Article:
While data is a powerful tool, there’s a fine line between it being helpful and just downright creepy. So how do we make sure to stay on the right side of that line? The best way, in my opinion, is to be so useful and so clever that it transcends creepy altogether. In theory, broadcasting your exact location at 3am on a Sunday morning to Prius drivers across London is creepy – but the fact they can come and pick you up, take you home, all without worrying if you’ve got enough cash, is magic.

The ideal scenario for us, representing those low interest brands and trying to interrupt someone’s day, is to be there at the moment that it might actually matter. We can use technology platforms, with all of the data available to us (individual user details, user profiling and behavioural data), to provide a relevant message/offer/service that can deliver on a need right there and then. What if, for example, an energy company could be there just as the huge bill lands – providing an alternative solution, a better way?

In theory, we have the data and the technology available to us to do this, so what’s the hold up? Why aren’t we helping brands be more relevant and useful all of the time? Well for one, it’s difficult to weave this into the creative process. We can’t just bolt on personalised executions once the TV script is nailed. It needs to be baked into the idea, right from the start. But at what point does the ‘programmatic media’ chat come up in the creative brainstorm? To be honest, I’m not sure. (I’ve tried – blank stares.)

For me, the best way to start identifying these moments that matter, and subsequently crafting creative solutions around them, is to first understand our audience. By using data and technology at our disposal, we can gain access to their mindsets, experiences, interests, wants, needs and desires, and everything in-between. And If we can do this, we can start to make our ideas feel more clever, targeted and personalised.

Approaching creativity in this way in order to get to new and interesting insights and ideas might seem scary, but it’s definitely worth embracing. Lean on new services and techniques to break the creative process, twist it around, and you might just get to somewhere you’d never considered.

Finally, let’s not forget to be humble enough to admit that people aren’t interested in our brands most of the time, but also to be ready when they just might be. So maybe it’s time to shift the focus from the ‘always on’ approach and instead work on being really, really useful at just the right time. Perhaps then, your audience might just find your brand quite interesting. Or at the very least not creepy.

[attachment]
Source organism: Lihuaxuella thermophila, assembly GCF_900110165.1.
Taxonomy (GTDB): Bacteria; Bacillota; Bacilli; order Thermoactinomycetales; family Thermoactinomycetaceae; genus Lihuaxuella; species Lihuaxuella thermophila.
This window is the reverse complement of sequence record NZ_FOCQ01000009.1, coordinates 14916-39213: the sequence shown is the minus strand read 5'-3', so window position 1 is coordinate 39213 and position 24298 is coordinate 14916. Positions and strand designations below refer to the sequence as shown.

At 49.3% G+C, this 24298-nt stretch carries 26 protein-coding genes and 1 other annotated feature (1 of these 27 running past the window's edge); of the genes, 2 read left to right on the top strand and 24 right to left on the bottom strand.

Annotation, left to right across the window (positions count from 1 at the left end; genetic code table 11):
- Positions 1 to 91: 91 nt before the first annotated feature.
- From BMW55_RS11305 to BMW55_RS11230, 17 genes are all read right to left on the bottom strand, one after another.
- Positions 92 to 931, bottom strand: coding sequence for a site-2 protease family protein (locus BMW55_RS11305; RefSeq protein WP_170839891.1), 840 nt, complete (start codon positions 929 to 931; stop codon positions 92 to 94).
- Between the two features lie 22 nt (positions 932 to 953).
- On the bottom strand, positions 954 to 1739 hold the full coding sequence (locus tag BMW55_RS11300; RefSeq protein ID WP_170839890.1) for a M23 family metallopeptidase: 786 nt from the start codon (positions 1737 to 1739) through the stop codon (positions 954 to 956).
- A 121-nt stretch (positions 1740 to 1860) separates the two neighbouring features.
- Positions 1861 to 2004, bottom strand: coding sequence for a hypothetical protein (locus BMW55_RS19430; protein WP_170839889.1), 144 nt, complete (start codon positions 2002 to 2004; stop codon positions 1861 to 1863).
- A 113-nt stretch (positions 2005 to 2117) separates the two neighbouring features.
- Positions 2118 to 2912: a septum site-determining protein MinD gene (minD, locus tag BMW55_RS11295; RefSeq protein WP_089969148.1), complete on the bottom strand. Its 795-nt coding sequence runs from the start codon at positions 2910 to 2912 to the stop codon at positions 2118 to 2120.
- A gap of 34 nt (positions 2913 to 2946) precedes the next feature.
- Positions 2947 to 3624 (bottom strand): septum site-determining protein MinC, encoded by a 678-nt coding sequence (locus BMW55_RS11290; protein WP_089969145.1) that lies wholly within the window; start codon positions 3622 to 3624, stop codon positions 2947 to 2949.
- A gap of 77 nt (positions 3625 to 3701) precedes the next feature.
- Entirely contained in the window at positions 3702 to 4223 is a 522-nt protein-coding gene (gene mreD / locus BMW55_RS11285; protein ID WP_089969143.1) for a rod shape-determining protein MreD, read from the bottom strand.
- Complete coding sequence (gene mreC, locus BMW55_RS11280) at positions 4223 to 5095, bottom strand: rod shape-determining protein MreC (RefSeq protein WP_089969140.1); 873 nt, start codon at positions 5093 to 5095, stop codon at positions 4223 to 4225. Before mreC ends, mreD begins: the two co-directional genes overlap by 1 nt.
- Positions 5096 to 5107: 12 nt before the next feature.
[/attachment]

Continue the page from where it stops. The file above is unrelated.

Rob Meldrum is director of experience architecture at Wieden+Kennedy and member of the IPA's Brand Tech Group which provides an industry view on the impact technology is having on brands, consumers and agencies

Wieden+Kennedy tops YouTube Creative Agency leaderboard – again

To celebrate the creative agencies that produced the best online video content of the year, YouTube compiles an annual Creative Agency Leaderboard, based on the agencies that landed the most ads on their monthly lists of the world's most viewed and shared ads.

In the ranking just published for 2015, Wieden+Kennedy comes number one in the world, with eight ads on the list.Screen Shot 2015-12-12 at 10.25.54 AM 

Top spot of the year was FIFA 16 'Play Beautiful' by Wieden+Kennedy Amsterdam.

Awesome result! And it continues a winning run for Wieden+Kennedy of YouTube hits on the annual rankings.

In 2014 four out of the world's top ten – including the top two – were by W+K, and W+K again was #1 on the creative agency rankings.

In 2013 three out of the UK's top ten were by W+K. 

And back in 2012 “One agency showed its endless ability to make viewing gold – Wieden + Kennedy had seven ads on the list including the top spot,”  said Business Insider.

Nice.

Johnny, Brad and the fruitless search for meaning in life and in perfume ads

What is it about perfume ads featuring Hollywood A-listers? There really is nothing to touch them for pompous, pretentious bollocks. As soon as they sign the megastar, everyone seems to lose their minds and think it's a great idea to have the star spout some  grandiloquent nonsense.

The latest example is Johnny Depp for Dior.

Johnny pretends to play guitar, then drives into the desert to spend an afternoon digging holes. But that's just a symbol. He's actually searching for his MOJO.

"I've gotta get out of here. Which way? I don't know. What am I looking for? Something I can't see." It's no surprise he can't spot his Mojo, he hasn't even noticed that someone's put a wolf on top of his car. Perhaps he can't see it because he's got so much eyeliner in his eyes.

It's a brilliantly ludicrous performance by Johnny Depp but, ridiculous though this ad is, it doesn't come close to touching the classic of the genre – Brad Pitt for Chanel. 

"It's not a journey. Every journey ends but we go on…. Plans disappear, dreams take over…But wherever I go, there you are. My luck, my fate my fortune. Chanel number 5. Inevitable."